Brian Ferguson: It was summertime at Summerhall for Made in Adelaide

Sam Underwood and his wife Valorie Curry. Picture: Mike Windle/Getty Images
Sam Underwood and his wife Valorie Curry. Picture: Mike Windle/Getty Images
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For the second year in a row, Summerhall’s courtyard was bathed in sunshine for the Made in Adelaide event.

There was an extra air of celebration of the links between the cities – both have programmed and fringe festivals – due to the 70th anniversary of Edinburgh’s events.

The Aussies brought along the Ukele Death Square, one of 28 acts performing this month, and even ordered an impressive birthday cake of Edinburgh Castle.

EIF director Fergus Linehan missed the gathering of ­luminaries for the ­cutting of the cake before the ­assembled guests began to devour it.

When Linehan, one of the busiest people in Edinburgh this month, did show up, there was just enough of the castle rock left intact to turn the cake around and stage a second picture. The crumbs on the knife were the only giveaway.

• The New Town Theatre has again proved to be the place for an up-close-and-personal festival experience with a big name.

Last year, it was Michelle Shocked holding court with a few dozen devotees huddled around her. Now actor Sam Underwood, the British actor who has starred in the likes of Dexter, Homeland and Fear The Walking Dead, is singing and ­pouring his heart out in the basement of the masonic lodge on George Street.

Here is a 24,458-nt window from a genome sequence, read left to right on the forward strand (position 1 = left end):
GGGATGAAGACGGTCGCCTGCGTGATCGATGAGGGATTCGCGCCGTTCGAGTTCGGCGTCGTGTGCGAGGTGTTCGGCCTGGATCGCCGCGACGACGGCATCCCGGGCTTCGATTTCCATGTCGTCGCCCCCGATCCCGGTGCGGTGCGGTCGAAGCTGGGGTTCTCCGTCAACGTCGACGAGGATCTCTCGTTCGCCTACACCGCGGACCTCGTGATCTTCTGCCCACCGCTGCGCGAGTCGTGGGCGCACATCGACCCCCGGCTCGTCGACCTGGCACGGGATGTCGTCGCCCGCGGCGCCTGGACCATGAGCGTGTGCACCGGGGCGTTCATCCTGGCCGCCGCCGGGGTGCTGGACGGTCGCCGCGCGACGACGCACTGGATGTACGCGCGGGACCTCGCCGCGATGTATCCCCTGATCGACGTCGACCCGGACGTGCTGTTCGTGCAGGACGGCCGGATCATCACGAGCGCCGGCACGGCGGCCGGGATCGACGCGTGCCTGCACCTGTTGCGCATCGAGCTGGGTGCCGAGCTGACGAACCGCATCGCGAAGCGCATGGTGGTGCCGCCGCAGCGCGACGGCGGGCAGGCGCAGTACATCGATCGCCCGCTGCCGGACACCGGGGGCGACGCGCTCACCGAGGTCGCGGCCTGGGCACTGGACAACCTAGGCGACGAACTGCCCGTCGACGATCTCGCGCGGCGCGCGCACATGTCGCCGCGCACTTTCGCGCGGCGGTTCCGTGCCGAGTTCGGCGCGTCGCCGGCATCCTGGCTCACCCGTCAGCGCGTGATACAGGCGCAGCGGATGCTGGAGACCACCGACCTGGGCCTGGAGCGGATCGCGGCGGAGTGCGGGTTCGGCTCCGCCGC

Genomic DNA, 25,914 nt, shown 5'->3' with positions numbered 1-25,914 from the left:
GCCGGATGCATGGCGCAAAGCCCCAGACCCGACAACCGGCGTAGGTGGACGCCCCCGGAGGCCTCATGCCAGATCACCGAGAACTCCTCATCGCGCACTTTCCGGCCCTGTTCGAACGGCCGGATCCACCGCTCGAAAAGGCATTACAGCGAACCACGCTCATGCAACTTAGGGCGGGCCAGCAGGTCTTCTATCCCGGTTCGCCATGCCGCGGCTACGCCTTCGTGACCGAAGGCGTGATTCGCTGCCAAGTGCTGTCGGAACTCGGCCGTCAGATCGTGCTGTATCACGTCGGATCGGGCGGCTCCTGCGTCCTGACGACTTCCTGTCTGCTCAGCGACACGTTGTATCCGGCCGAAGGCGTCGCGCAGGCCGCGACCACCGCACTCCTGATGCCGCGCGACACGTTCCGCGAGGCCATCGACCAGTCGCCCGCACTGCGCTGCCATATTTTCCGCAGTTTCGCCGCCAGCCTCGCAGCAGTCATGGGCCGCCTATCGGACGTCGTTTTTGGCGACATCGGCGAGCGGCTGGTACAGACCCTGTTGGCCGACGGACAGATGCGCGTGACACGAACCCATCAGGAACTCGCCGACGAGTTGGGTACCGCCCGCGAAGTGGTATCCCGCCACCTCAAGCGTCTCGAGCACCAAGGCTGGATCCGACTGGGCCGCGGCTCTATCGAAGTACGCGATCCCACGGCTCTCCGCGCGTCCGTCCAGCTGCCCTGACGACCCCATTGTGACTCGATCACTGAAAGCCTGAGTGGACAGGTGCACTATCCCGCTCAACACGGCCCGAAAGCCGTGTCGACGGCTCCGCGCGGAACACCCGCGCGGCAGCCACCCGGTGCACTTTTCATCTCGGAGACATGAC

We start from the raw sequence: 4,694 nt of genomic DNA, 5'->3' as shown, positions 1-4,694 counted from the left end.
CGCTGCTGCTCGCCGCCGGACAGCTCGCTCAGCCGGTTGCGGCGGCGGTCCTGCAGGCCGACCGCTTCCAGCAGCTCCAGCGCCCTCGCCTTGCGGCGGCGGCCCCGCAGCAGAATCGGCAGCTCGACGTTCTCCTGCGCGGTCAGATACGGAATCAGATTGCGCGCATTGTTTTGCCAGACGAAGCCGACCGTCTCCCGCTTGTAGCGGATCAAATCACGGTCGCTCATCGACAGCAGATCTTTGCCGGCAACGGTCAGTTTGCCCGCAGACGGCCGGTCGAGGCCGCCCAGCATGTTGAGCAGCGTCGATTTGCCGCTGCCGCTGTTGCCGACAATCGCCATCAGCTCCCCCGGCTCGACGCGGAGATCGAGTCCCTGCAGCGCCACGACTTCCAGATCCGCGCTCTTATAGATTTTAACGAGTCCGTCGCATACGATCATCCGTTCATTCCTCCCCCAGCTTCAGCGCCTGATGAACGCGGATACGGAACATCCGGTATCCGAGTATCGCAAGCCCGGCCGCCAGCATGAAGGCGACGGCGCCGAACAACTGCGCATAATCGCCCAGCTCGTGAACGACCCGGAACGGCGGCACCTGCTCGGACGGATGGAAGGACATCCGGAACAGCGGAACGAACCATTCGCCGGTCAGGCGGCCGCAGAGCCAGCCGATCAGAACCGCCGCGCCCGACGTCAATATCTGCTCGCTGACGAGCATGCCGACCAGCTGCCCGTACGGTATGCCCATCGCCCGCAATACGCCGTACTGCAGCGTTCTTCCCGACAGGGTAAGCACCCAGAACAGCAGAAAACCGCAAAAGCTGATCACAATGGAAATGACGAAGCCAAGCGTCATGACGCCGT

His show, Losing Days, chronicles his struggles with mental illness, the impact it has had on his marriage to fellow actor Valorie Curry, and how he only woke up to his condition when they were working together on the Fringe in 2015.

Underwood even credits Bryony Kimmings, whose show Fake It Till You Make It – about living with a partner with severe depression, which was a hit in 2015 – with saving his life.

• More up-close-and-personal experiences were on offer at Party Game, the Traverse’s big “immersive theatre” show.

Hanging bunting, rearranging chairs, dancing and handing out drinks are among the tasks audience members get roped into at Edinburgh College of Art’s Wee Red Bar.

Poker players also get the chance for a spot in the limelight with an impromptu game – won when I visited by actress Joanne Thomson, who is starring in ­another Traverse play, The Whip Hand.

She told her Twitter ­followers: “Only gal at the table as well. Read ’em and weep boys.”